When pronounce [r] when no?

My question is simple: when (in what context) we must pronounce the [r] and when we must not ?
I’m so confused, for instance I saw the word surf wrote phoneticly with [r] in answer.com (wich is american web site I guess), and the same word is wrote without [r] in another dictionary !
Is it just difference between american english and british english ?
Thanks in advance

I as far as I know you pronounce surf as it is written, with the R. Some people in the Boston area of the US. drop their Rs, (don’t pronounce them.) But the word would still be spelled the same.
I don’t know the word suf. It could be an abbreviation for the word suffix in a dictionary.
I hope this helps.

there is no context as far as I’m aware for the word “surf”. it’s use is either as a verb or a noun and they are pronounced the same as far as I know.

depending on your accent, you may or may not pronounce surf with an “r”. american and canadian accents i assume would heavily lean on the “r” sound in the middle of the syllable (ie srrrrrf), whereas english and australian and new zealand accents would lean on the “u” (ie suuuuuuf) - the “u” being the same as in the in-between sound we use when thinking ie “errr”. i hope i’m being clear with that description!


Choose the accent that you want to imitate and imitate it. Do not worry too much about what it says in dictionaries. Listen to your favourite voices and try to be like them.

I say srrrfiss, but in England they probably say sa–fiss.

“Choose the accent that you want to imitate and imitate it.”
I think that’s good advice
I used to volunteer in an ESL class and students would ask me how to pronounce a word. (Sometimes, two of them were disagreeing over the pronunciation.) I would tell them this is how we pronounced the word in this part of the country. Sometimes, a person wouldn’t like the way I said the word because they had heard it differently somewhere else, (or read it wrong.) If I knew of an alternate pronunciation I would tell them.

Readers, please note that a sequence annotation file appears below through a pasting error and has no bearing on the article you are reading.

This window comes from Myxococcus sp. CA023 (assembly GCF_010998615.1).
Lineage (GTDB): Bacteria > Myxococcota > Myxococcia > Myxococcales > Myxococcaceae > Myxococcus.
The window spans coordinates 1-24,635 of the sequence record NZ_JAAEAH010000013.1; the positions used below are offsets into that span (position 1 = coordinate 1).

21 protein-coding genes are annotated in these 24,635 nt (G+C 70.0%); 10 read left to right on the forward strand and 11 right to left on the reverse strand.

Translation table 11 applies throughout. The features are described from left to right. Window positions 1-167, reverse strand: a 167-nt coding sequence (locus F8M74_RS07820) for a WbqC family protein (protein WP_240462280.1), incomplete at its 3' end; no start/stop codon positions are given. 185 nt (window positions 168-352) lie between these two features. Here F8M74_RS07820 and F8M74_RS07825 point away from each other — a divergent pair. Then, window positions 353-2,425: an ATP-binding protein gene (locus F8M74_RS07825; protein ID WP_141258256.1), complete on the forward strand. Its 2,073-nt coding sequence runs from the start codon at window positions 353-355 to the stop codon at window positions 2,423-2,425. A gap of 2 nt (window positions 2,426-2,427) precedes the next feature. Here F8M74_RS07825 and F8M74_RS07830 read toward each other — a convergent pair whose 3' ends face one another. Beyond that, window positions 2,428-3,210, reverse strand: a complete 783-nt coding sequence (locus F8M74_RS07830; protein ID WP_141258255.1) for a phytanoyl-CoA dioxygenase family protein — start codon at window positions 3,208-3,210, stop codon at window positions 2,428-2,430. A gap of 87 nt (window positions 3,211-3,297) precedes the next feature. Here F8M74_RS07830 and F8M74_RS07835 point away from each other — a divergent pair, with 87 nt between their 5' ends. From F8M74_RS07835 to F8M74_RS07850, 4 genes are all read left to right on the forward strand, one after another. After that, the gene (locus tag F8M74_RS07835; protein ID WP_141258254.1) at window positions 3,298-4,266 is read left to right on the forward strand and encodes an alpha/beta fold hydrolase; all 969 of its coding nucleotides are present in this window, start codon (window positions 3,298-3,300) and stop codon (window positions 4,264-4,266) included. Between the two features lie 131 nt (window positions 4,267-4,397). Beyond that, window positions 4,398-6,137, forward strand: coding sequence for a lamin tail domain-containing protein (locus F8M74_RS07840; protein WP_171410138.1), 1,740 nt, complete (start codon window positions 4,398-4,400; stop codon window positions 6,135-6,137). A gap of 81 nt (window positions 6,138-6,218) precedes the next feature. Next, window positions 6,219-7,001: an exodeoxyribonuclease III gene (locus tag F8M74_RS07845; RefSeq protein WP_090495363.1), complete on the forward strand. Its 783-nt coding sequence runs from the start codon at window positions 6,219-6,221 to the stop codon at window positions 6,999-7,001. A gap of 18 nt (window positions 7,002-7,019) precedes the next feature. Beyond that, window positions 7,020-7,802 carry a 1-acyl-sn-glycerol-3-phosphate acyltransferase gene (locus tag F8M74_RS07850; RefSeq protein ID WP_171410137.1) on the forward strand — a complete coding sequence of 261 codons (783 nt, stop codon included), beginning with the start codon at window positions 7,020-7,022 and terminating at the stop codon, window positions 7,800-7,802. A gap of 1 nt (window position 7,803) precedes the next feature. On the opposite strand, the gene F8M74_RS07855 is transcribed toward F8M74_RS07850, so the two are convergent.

I finally, got to the place where, if they really wanted to argue about it, I just said “Well, maybe that is a British pronunciation that I don’t know about.” (Which could have been true, I certainly don’t know all the English accents.) It seemed make them happy that they could be right. :slight_smile:
Also, your advice makes me feel better because, I have worried about which Russian accent to imitate. Moscow pronunciation is standard, but I used to have friends from Northern Russia and some friends from Ukraine, they each spoke some Russian words differently all of them would try to help me. I’d get a bit confused.

subuntug, from my experience the r is omitted in certain dialects when:
the vowel is long, and /r/ is at the end (car, door)
before silent vowels (were, where)
or before a consonant (surf, word, )

but NOT:
between vowels (general, different)
and especially not at the beginning of words (right, Russia, rock, (write))
or after a consonant (cry, try, break, Greece).

So, it’s not a question of randomly silent /r/s.

Thankyou for all your answers and all your advice. The consonent [r] it seems vocalised (transformed in long vowel in some cases or simply omited) in certain contexts more in british english and similar accents. Personaly, I prefer to pronounce it in all contexts like americans do. Because, the [r] is always pronounced in my native language, and I prefer imitate american accent because there are more content (podcasts, movies, books, web sites, and so forth) in american english.

Thanks again and till next time.